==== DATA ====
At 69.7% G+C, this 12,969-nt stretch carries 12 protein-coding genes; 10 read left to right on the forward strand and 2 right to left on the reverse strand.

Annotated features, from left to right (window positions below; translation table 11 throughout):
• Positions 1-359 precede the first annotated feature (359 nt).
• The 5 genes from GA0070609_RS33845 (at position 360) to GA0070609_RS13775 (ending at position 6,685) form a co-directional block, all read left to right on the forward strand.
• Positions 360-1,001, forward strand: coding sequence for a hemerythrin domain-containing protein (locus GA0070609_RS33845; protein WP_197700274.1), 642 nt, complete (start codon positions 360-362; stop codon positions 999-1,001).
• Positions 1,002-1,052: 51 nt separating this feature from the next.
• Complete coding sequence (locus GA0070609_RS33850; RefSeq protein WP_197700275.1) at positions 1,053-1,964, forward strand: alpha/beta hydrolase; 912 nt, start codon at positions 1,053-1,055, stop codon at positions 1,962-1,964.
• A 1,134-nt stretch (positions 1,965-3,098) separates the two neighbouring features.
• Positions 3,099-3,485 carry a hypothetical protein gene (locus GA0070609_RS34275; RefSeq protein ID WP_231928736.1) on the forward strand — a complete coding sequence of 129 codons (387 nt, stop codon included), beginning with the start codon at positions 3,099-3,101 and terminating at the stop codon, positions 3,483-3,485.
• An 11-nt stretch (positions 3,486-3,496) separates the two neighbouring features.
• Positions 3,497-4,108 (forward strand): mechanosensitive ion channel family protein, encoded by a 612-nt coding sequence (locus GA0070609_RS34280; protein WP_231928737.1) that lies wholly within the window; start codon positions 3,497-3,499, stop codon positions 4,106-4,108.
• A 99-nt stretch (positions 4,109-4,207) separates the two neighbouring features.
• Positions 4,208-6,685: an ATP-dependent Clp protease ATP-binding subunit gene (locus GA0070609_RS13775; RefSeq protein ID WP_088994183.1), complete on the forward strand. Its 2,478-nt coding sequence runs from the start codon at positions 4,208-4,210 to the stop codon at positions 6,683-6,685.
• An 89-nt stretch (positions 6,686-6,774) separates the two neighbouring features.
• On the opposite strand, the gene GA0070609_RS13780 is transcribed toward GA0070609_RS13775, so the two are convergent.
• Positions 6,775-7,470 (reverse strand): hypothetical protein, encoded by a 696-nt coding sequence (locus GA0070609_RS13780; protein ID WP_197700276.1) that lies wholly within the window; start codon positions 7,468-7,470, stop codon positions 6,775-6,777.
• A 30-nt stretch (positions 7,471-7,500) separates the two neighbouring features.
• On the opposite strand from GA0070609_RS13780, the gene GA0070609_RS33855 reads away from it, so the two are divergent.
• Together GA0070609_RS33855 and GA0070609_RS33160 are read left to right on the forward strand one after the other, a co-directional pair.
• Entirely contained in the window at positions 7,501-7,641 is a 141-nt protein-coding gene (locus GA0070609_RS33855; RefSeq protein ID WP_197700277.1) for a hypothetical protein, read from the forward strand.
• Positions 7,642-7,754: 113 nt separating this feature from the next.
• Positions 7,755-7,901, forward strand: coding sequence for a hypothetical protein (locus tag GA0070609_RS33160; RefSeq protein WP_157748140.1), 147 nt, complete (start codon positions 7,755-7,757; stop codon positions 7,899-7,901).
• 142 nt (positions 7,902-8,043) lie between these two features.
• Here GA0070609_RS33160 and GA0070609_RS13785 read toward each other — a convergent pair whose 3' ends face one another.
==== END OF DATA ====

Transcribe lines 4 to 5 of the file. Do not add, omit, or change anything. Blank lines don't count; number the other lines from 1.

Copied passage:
• The 5 genes from GA0070609_RS33845 (at position 360) to GA0070609_RS13775 (ending at position 6,685) form a co-directional block, all read left to right on the forward strand.
• Positions 360-1,001, forward strand: coding sequence for a hemerythrin domain-containing protein (locus GA0070609_RS33845; protein WP_197700274.1), 642 nt, complete (start codon positions 360-362; stop codon positions 999-1,001).